So here's the story, I'm trying to finish as many "half-done" projects that I can before the end of the year. This is a blank given to me over 6 years ago. It is a Chinese walker foam blank. 11'2" longboard blank. Stringer was separating. Couldn't pass on a free blank. Easy fix right? Well no. I decided to make it a gun instead. I have been obsessed with the 10'10" Jose Angel gun pictured in Greg Noll's surfboard book. Just love the lines and the color job. So I set out to make a tribute board. So I finally scored a 12' balsa plank from Mitch at Exotic Tropical Hardwoods in Carlsbad Ca.
It sat nearly 4 years in my shaping room almost finished. Hated the stringer I had glued in there. So I cut it out and put the Balsa in its place.
Due to a "mishap", (DAMN-IT!) nose came out narrower than I wanted. When boards are this big, no matter how many years handling surfboards, I totally F'd up the nose. Aaarrgggg!
Painted the foam, glassed, made the fin from leftover Balsa. Sanded, Painted on Hot Coat. Red, black band and pinlines.
That's really nice work. Opaque resin for the red? Kind of like building a Bonneville streamliner bike that I can put in my living room and sit around and look at whilst sipping cognac and wishing I had sack enough to use the thing for it's intended purpose. Maybe we can go to the pier and clear out the line up of kids on Channel Islands with that medieval weapon screaming "Freedom!". Then we'll take the bike down the 101. Don't forget to paint your face blue.
So here is the inspiration for the above build.
Jose Angel (September 2, 1934-July 24, 1976)
For most of us, our elementary school principal was a dork. He was almost always pale and overweight, and aside from chasing kids down the hall, his only physical exertion came from plopping out of his golf cart to whack his ball out of the rough. He certainly wasn't any kind of action hero.
But for students at Haleiwa Elementary in the '60s, there was no more fearless waterman than their commander Jose Angel. At a time when North Shore machismo was all that mattered, Principal Angel was a man among boys.
Raised in San Francisco, where he was active in swimming, boxing, scuba diving, tennis and school, Angel made it to college before surfing took hold of his life. At San Francisco State, he met a female surfer named Mozelle Gooch who sparked his interest in riding waves. When Gooch moved to Hawaii, Angel followed, and the couple was married in 1955. They raised four children before splitting up during the mid-'70s.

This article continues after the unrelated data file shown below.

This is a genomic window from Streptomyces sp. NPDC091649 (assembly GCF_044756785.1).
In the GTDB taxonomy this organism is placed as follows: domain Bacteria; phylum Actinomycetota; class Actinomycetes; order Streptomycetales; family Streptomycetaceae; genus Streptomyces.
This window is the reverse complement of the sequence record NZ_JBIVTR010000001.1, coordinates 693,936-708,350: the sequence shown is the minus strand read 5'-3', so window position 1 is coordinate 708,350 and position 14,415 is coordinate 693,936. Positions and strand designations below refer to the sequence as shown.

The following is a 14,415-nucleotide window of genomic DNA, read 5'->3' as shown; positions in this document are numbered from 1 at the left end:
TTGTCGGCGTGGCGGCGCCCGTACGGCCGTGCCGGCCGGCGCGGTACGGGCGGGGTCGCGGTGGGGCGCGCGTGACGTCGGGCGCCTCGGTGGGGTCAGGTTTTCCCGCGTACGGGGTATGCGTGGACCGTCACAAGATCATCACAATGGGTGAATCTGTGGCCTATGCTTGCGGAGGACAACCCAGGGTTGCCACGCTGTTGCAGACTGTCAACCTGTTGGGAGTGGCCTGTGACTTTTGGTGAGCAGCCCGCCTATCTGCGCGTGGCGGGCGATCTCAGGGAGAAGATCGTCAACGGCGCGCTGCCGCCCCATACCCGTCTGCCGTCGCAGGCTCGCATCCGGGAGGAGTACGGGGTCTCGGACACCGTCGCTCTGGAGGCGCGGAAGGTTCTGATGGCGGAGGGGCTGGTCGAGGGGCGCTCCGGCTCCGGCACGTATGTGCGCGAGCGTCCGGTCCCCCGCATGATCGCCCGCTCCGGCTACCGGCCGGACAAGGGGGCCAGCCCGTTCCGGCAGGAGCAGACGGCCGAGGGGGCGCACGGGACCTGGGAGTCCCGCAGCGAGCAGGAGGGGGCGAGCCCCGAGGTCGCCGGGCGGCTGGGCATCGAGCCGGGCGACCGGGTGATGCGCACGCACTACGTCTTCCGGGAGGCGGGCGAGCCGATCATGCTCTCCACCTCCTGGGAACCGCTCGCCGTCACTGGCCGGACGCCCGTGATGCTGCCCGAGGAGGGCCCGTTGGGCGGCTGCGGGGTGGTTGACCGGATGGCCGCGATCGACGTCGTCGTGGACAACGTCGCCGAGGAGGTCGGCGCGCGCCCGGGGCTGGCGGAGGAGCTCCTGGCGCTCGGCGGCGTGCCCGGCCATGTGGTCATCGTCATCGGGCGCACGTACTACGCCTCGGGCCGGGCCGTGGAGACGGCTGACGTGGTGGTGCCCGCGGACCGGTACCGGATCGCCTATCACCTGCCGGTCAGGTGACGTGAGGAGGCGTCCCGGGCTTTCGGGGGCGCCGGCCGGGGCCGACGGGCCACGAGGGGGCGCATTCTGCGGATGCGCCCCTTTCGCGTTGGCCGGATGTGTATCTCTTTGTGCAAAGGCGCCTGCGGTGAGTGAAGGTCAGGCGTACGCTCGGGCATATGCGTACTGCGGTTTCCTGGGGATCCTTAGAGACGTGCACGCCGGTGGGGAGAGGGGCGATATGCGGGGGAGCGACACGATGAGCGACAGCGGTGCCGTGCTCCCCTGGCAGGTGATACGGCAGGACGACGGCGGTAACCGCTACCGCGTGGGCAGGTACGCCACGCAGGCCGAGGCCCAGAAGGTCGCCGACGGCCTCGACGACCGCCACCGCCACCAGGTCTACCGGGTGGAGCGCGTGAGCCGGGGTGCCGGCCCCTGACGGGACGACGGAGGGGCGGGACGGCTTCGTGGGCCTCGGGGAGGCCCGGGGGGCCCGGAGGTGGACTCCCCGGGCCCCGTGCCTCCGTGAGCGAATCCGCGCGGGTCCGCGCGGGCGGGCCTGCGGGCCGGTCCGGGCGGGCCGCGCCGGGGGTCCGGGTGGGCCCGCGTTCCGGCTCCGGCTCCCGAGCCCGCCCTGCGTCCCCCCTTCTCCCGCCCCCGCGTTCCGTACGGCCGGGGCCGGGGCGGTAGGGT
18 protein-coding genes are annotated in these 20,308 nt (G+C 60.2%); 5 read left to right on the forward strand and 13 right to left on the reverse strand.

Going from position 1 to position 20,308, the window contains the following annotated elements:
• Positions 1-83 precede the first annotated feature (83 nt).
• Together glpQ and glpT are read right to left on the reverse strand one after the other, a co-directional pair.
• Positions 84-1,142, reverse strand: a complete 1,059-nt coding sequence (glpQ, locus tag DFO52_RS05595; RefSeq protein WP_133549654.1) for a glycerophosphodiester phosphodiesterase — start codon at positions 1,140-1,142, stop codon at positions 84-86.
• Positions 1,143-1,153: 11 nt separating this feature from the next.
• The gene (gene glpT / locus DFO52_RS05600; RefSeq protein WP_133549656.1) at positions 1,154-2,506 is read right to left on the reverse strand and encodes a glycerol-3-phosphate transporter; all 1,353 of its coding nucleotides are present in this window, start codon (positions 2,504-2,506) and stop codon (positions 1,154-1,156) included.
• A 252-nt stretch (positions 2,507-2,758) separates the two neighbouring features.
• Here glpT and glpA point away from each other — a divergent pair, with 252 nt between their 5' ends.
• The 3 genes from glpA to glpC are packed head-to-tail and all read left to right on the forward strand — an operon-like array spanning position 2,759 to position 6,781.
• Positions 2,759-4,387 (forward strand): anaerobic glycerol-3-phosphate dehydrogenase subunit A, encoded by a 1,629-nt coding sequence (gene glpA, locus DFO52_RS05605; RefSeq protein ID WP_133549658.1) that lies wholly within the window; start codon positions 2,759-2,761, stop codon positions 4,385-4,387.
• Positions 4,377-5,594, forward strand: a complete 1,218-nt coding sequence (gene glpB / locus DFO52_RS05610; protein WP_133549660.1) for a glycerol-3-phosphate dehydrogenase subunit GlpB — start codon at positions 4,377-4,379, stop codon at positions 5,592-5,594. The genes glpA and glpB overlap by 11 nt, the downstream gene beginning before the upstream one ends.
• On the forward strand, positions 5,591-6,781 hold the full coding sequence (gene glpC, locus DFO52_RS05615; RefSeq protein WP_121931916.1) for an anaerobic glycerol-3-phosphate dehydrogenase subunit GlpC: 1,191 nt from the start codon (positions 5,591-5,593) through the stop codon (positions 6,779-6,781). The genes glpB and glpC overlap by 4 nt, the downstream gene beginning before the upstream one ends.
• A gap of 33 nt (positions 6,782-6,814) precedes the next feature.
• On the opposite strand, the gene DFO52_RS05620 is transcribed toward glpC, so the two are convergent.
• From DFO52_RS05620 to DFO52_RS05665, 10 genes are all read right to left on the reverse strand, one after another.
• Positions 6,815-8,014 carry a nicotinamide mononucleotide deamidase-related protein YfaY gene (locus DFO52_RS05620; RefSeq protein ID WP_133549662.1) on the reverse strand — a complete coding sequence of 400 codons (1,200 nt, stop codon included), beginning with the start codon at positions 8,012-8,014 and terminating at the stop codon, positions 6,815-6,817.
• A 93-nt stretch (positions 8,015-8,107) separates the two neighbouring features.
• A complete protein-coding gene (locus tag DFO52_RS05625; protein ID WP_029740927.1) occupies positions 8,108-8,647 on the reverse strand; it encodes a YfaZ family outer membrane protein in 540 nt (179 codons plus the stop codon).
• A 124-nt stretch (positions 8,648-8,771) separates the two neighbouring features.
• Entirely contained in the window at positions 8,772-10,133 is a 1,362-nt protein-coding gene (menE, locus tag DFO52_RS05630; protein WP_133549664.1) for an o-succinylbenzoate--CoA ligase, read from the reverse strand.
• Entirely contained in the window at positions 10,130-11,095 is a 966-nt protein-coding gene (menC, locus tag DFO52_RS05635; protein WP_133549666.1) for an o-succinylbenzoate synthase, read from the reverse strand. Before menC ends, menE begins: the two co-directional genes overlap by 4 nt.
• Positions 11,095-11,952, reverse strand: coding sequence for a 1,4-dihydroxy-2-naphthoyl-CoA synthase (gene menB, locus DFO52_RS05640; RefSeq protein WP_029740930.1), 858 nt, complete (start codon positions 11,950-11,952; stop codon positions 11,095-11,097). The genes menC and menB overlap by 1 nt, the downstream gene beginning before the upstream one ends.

Surfing still wasn't central for Jose until the Angels relocated to the North Shore in the late '50s. The Waimea curse had just recently been lifted and a subculture was forming at the Bay. It was a coming out of sorts for Angel, who thrived in the challenge.
Backside at Waimea, he would sit outside on the biggest days and wait for the nastiest waves that no one else wanted. When the avalanche would annihilate him, leaving the rest of the lineup concerned for his safety, he'd invariably come up laughing. It was all fun for Angel; wipeouts were just part of the experience.
Not interested in organized competition, he enjoyed the natural challenge of riding big waves and even refused to leave the water during a contest. The first cover of Surfer magazine in 1960 featured Angel's fearless backside attack at massive Sunset. Greg Noll, considered one of the boldest of the North Shore's pioneer watermen, called Angel "the gutsiest surfer there ever was."
Surfing wasn't the only forum for Angel's bravery. He was a peerless diver, routinely going beyond 200 feet without the aid of scuba gear. While the winter beckoning came from the surf, summer was a time for freediving. In 1974, Jose was diving off Kauai when a severe case of the bends left his right leg partially paralyzed. Since the injury hampered his surfing ability, he began diving deeper and more often to avoid having to face his handicapped status. He briefly remarried a girl from San Francisco in 1975, but he clearly was a shadow of his former self.
On July 24, 1976, Angel was diving at a spot called Shark Ridge off Maui. More than 300 feet below the surface, he never came up. His body was never recovered. Since he stayed out of public view after his earlier injury, he is remembered as he once was -- the sculpted waterman, family man and big-wave legend. Not for money, fame or glory but for the thrill.
There are so many heros that never get mentioned.
People need to read into our very colorful past.
Before safety crew on Jet-skis in the channel.
Before self inflating wetsuits.
Men rode mountains bravely.
Not for fame. Not for internet glory.
Because they could.
Check out Surfline.
They are advertising the new documentary film about Eddie Aikau.
yeah, I heard of his story. He along with Greg and Eddie needed a wheel barrel to carry around their heavos. They don't come around very often and of coarse they are surfing hall of famers...great board btw....
that is a great looking board, Barry. And the nose doesn't look out of proportion or f'd up.
And the history you've written about Jose is outstanding. Especially liked the reasons you wrote about --those guys did what they did, without the leashes, safety crews, videographers, etc. "Not for fame", unheard of today!